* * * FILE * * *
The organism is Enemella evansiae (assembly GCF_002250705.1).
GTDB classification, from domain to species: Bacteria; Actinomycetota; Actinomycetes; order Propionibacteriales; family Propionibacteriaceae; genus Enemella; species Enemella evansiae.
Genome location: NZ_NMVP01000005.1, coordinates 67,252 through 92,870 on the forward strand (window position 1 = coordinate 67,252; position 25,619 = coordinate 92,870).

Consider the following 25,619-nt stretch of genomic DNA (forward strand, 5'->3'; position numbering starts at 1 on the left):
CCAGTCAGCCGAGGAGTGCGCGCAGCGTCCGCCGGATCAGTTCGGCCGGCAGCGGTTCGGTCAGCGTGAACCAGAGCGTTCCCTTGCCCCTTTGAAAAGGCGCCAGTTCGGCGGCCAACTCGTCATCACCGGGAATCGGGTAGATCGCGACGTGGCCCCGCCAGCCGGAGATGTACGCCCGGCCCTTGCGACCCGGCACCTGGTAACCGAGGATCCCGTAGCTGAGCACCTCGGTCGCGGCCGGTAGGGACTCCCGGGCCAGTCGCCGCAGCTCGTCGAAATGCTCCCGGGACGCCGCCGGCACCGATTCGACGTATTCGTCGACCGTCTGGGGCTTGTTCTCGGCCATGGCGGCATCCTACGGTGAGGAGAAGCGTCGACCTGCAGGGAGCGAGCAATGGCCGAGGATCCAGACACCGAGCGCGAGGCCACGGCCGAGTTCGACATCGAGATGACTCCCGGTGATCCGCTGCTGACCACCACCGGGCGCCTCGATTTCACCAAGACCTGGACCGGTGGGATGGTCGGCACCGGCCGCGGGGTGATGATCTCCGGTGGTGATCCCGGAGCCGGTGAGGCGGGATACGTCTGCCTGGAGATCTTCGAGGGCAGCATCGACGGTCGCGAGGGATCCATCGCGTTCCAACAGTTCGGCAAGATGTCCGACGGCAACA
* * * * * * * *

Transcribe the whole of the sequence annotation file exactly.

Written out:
The organism is Enemella evansiae (assembly GCF_002250705.1).
GTDB classification, from domain to species: Bacteria; Actinomycetota; Actinomycetes; order Propionibacteriales; family Propionibacteriaceae; genus Enemella; species Enemella evansiae.
Genome location: NZ_NMVP01000005.1, coordinates 67,252 through 92,870 on the forward strand (window position 1 = coordinate 67,252; position 25,619 = coordinate 92,870).

Consider the following 25,619-nt stretch of genomic DNA (forward strand, 5'->3'; position numbering starts at 1 on the left):
CCAGTCAGCCGAGGAGTGCGCGCAGCGTCCGCCGGATCAGTTCGGCCGGCAGCGGTTCGGTCAGCGTGAACCAGAGCGTTCCCTTGCCCCTTTGAAAAGGCGCCAGTTCGGCGGCCAACTCGTCATCACCGGGAATCGGGTAGATCGCGACGTGGCCCCGCCAGCCGGAGATGTACGCCCGGCCCTTGCGACCCGGCACCTGGTAACCGAGGATCCCGTAGCTGAGCACCTCGGTCGCGGCCGGTAGGGACTCCCGGGCCAGTCGCCGCAGCTCGTCGAAATGCTCCCGGGACGCCGCCGGCACCGATTCGACGTATTCGTCGACCGTCTGGGGCTTGTTCTCGGCCATGGCGGCATCCTACGGTGAGGAGAAGCGTCGACCTGCAGGGAGCGAGCAATGGCCGAGGATCCAGACACCGAGCGCGAGGCCACGGCCGAGTTCGACATCGAGATGACTCCCGGTGATCCGCTGCTGACCACCACCGGGCGCCTCGATTTCACCAAGACCTGGACCGGTGGGATGGTCGGCACCGGCCGCGGGGTGATGATCTCCGGTGGTGATCCCGGAGCCGGTGAGGCGGGATACGTCTGCCTGGAGATCTTCGAGGGCAGCATCGACGGTCGCGAGGGATCCATCGCGTTCCAACAGTTCGGCAAGATGTCCGACGGCAACA